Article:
Sunday, April 02, 2006

Feminism and blogging

The horrors of Internet and copyright law persist but the week was brightened a little when I read Kira Cochrane’s article in G2 about feminist bloggers. It mentioned many of the fantastic blogs that greatly deserve the recognition given to them. It also addressed the often mentioned issues surrounding the privileged, predominantly white nature of the blogosphere. My own privilege is something I am aware of but don’t necessarily feel confident or competent enough to write about. Mindthegap recently discussed the concept of white guilt very astutely and it is something that seems to be the focus of many posts that I have come across. And thus I come to the purpose behind this post, which is really the impact the Internet in general and blogs in particular have had on me.

I have always enjoyed being part of online communities. For me it began with music. Fansites were a revelation and I joined up to message boards, learned about gigs I would never otherwise have heard of, spoke to members of the bands, and made friends. Needless to say I met a few strange individuals along the way and it was partly for this reason that I stopped writing a personal livejournal a few years ago. It is difficult to strike a balance between what you want other people to know about you and what you want to say in order to express yourself. The private and the public can easily get conflated on the internet and I’m cautious about placing too much in the public domain. I also became disillusioned with the emptiness of what I was discussing. There seemed little or no purpose behind the words I was putting on the page so my livejournal days came to an end.

Around the same time I was approaching the final year of my degree. I concentrated on writing my essays, reading course books, and really burned out towards the end. It took me about a month before I read another book after my final exam – which was a strange feeling for someone who consumes several novels a week. I began to work at a library and the job was not everything I had hoped it would be. Easy and regular access to the Internet helped long slow days pass by, and I discovered thefword. This was the resource that enabled me to branch out and gradually realise the extent of the feminist online community. It was a revelation and suddenly something that had always been portrayed as predominantly theoretical in nature, a tool for analysing the work in front of me, became alive and relevant.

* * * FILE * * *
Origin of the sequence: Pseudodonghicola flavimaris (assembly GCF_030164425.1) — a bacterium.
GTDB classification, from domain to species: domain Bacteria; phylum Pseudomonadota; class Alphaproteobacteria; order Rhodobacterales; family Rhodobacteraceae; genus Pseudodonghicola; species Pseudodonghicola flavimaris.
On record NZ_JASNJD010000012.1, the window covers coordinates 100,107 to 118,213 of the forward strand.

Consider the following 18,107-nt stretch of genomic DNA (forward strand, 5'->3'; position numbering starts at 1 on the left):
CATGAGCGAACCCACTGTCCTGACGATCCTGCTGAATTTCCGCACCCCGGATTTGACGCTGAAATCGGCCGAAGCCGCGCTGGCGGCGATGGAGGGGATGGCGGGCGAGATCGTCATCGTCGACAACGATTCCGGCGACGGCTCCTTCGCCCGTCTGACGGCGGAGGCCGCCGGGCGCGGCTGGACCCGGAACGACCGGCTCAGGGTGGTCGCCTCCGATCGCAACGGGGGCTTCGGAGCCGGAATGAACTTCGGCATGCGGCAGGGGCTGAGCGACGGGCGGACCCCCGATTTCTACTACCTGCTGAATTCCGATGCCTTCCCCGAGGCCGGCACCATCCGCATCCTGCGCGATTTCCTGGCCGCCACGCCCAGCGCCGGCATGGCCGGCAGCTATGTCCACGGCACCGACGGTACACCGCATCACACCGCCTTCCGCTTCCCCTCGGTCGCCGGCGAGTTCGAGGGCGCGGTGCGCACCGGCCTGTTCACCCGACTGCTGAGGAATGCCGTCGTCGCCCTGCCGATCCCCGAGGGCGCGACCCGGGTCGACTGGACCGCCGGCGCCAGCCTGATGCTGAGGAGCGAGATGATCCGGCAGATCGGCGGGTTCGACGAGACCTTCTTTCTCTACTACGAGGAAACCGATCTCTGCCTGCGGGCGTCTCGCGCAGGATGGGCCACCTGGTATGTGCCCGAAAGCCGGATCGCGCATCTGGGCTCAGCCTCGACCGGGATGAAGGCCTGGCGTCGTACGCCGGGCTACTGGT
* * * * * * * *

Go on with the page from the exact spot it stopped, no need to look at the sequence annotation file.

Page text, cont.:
The feminist blogosphere has introduced me to new ideas and alternative perspectives. It has encouraged me to question the way in which my white, western worldview impacts upon my opinions in a much more direct way than has ever occurred to me before. I have learned about issues and events around the world that would be glossed over, or perhaps never even mentioned in the newspapers that I read. I have been reassured to find that I am not the only person in the world who gets incensed about images of women that others around me seem not to notice at all. I have found that radical attitudes have enabled me to analyse the extent to which my liberalism may sometimes be more akin to inactivity. I have rediscovered my love of writing, and more importantly I gain genuine pleasure every day when I read the beautiful prose (and sometimes poetry), the passionate debate, and the informed opinion that make up the feminist online movement.


At 11:15 pm, Blogger TP said...

The feminist blogosphere has taught me more about feminsm that I ever learned in study, and it;s given me to get-up-and-go needed to strat my own active movement - Subtext magazine :o)

At 8:47 am, Blogger la somnambule said...

Now that's what I'm talking about!

At 9:53 pm, Blogger v said...

hey, ive just found you via mindthegap. your blog is brilliant.

At 10:36 pm, Blogger la somnambule said...

Ah thank you!


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